It also improved my sleep, helped with some back pain and gave some ideas for different birthing positions.

Also check out: The First 12 weeks
First Maternity Hospital Visit

Sunday, 5 April 2015

First maternity hospital visit

The first pregnancy hospital appointment is a big one, you are nervous, excited and don’t know what to expect.

My first visit  to Cavan General Hospital was at 17 weeks, we chose the public maternity route (which is FREE in Ireland). I had only been to my doctor prior and thankfully had not needed to visit the hospital until then.

Cavan General Hospital. Image from

So what should you expect? - A long wait. On our first hospital appointment, we were there for almost 3 hours!

First up was the ultrasound, the images were blurry but the technician seemed to see what she was looking for. In relation to my strange uterus, she said she could see one womb with a separation down the middle which was a “possible bicornuate uterus.” We asked about gender, but she said she couldn’t be sure … but we would know at our next scan.
She said that my uterus situation may become clearer as the pregnancy progresses or we may have to wait until after birth to find out the true situation.

Then came my first visit with the midwife, I know many people are lucky to see the same midwife the whole way through their pregnancy, but this was not the case in Cavan.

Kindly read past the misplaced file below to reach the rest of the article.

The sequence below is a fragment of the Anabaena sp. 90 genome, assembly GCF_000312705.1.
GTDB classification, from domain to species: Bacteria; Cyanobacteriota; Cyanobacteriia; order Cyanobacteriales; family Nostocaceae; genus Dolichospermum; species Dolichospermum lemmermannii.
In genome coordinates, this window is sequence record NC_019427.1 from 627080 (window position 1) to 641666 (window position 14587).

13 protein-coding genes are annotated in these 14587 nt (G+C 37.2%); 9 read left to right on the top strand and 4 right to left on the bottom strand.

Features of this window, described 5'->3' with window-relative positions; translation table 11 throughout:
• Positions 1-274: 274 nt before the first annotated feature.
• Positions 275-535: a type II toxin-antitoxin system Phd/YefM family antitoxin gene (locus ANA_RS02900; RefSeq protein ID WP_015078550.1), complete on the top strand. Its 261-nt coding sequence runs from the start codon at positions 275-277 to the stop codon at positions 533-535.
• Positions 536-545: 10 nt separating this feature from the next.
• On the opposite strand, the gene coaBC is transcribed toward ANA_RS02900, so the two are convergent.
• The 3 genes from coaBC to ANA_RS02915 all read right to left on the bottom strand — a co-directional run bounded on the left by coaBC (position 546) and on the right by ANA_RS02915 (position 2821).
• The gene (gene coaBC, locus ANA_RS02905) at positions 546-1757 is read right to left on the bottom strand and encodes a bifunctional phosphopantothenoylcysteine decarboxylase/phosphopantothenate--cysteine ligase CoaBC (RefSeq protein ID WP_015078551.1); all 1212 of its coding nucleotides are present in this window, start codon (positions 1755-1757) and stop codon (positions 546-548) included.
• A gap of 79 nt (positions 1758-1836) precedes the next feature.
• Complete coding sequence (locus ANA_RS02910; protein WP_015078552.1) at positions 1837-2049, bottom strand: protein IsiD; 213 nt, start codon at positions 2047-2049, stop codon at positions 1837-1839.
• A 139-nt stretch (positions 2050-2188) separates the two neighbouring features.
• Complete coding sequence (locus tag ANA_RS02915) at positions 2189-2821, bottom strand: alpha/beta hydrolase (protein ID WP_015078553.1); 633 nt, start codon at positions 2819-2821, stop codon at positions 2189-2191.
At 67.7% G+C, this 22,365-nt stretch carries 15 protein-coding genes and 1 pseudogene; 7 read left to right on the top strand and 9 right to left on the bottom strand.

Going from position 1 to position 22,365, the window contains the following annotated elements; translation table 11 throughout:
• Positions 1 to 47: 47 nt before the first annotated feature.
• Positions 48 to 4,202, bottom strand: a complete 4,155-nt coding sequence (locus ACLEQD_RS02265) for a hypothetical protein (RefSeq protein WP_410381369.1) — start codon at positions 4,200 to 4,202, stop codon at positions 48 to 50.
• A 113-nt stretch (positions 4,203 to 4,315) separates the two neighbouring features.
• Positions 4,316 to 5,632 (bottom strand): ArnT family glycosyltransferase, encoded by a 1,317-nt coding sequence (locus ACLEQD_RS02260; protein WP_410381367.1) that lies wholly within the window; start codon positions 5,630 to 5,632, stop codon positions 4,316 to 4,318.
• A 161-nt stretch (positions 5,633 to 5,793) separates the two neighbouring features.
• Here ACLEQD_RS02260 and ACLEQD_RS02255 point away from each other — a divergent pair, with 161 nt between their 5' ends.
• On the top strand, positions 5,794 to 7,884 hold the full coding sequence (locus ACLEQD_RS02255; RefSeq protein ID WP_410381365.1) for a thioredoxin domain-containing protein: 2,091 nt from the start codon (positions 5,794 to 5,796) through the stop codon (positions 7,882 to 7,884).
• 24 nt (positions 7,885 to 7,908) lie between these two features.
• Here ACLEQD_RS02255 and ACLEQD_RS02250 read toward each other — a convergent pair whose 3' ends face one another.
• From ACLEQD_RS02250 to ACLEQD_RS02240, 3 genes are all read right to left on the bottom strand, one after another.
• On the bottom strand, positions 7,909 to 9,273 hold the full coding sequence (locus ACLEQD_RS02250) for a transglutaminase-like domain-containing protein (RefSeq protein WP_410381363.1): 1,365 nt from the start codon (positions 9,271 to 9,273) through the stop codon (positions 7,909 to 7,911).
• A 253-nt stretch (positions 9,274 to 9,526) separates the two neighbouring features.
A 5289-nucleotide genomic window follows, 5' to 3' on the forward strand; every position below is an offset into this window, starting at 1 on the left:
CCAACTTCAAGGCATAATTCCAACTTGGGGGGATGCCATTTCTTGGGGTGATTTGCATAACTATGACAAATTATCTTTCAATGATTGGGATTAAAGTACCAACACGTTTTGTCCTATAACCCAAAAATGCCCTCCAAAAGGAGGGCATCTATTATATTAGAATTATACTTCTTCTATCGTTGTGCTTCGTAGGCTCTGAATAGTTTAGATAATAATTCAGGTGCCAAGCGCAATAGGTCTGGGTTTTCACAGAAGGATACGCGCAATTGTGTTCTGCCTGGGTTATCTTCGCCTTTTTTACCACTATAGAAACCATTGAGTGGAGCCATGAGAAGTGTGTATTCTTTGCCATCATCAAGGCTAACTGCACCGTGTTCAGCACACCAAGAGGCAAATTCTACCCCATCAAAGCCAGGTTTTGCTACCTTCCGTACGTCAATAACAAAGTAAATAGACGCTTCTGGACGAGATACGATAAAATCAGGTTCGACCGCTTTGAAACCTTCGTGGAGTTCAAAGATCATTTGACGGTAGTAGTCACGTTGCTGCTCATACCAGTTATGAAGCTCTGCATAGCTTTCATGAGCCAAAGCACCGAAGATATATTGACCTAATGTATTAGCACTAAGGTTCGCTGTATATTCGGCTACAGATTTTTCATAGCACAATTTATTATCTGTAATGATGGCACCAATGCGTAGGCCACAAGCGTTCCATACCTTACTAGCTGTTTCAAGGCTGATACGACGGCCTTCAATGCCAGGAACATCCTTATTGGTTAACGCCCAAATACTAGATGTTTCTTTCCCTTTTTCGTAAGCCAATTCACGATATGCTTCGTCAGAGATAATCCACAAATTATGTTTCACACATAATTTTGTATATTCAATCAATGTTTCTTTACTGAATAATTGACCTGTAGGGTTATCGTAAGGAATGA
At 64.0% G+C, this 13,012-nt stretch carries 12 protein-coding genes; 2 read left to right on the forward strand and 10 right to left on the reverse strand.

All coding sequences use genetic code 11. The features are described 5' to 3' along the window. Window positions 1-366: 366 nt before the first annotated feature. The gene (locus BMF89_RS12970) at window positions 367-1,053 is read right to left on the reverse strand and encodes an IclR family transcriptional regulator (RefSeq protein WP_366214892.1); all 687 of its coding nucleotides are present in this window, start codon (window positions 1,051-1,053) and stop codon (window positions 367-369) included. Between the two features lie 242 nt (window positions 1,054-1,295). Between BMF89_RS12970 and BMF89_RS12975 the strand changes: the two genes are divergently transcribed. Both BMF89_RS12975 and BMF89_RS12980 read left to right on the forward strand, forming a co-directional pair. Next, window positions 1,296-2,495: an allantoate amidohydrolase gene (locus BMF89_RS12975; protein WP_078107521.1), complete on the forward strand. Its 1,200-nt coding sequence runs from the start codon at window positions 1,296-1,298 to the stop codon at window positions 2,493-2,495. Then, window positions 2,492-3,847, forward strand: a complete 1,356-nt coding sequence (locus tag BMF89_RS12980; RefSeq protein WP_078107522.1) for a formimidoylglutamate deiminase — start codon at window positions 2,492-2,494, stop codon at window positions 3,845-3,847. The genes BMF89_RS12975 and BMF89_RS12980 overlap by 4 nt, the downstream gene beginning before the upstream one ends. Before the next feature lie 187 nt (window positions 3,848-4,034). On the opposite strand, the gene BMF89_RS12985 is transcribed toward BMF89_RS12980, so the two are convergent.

She measured my height and weight, she took the blood tests my doctor did and I was sent to get one more blood test.

Then the questions came. My husband came with me to the hospital, but aside from the ultrasound he may as well have stayed at home, because he had to just wait by himself.

I think the purpose of not having your partner in there is so that you answer the questions honestly!
The midwife asked a million questions about my medical history, my husband’s and our families. I couldn't be 100% sure for all the questions relating to our families but answered in relation to our immediate family. There were a lot of questions about alcohol, smoke and drug use. She also asked if there had been any violence in our relationship.